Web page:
Depending upon how advanced gum disease is, treatment can range from deep cleaning to gum surgery or even tooth extraction.  At Centre Dental, we don't treat gum disease as an isolated disease, but rather, we treat the root of gum disease.  We customize treatment based on individual circumstances.  We start with complete periodontal exam to evaluate the degree of gum disease, then we analyze what specific causes are for an individual.  We will provide customized oral hygiene instructions so that future damage is reduced. The following procedures are some examples of treatment modalities.

  1. Deep Cleaning.  Deep cleaning, also called scaling and root planing, is a procedure to remove tartar buildup inside the gum.  It is normally done by quadrant, and the area has to be anesthetized.  A small scaler is inserted inside the gum to remove the deep buildups.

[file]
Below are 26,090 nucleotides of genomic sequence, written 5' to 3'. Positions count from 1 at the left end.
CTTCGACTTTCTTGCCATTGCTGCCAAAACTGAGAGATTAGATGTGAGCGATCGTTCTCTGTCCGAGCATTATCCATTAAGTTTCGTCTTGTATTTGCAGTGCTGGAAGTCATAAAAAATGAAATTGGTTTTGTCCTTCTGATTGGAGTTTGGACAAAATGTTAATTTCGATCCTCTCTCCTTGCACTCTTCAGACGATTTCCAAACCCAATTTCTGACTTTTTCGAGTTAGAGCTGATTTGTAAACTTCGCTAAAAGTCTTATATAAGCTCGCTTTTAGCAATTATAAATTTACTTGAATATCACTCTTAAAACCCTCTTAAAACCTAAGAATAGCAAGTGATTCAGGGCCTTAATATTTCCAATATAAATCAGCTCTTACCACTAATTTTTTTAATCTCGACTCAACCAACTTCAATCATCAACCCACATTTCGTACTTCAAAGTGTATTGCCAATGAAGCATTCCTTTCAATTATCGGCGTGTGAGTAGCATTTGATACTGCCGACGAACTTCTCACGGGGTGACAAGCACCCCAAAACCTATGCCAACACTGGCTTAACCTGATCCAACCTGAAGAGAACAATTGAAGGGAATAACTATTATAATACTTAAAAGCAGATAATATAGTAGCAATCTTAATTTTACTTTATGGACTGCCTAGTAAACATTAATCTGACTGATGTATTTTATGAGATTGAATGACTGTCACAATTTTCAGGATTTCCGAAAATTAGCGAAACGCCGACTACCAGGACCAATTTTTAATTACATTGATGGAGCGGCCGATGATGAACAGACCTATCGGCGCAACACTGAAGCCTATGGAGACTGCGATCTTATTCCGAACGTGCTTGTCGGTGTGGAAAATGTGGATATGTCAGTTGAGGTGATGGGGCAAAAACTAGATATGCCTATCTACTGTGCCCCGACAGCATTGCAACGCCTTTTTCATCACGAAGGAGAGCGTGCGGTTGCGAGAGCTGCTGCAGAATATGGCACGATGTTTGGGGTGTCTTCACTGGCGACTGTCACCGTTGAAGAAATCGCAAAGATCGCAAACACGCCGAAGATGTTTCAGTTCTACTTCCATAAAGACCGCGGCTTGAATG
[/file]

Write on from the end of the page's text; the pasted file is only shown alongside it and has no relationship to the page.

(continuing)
2. Perio Tray by Perio Protect.®  Perio Protect® is a comprehensive treatment approach that combines professional cleanings with a special, comfortable tray delivery of medication that you use at home between office visits.


    The Perio Tray® by Perio Protect is similar to a mouth-guard, but it has a special sealing system to deliver medication below the gums. You load the tray with a medicated gel and wear it in your mouth for a few minutes a day. It is that easy.


    The most important advantage of the Perio Protect approach is that it can treat the bacteria causing the disease in a comfortable way, minimizing surgery and antibiotics.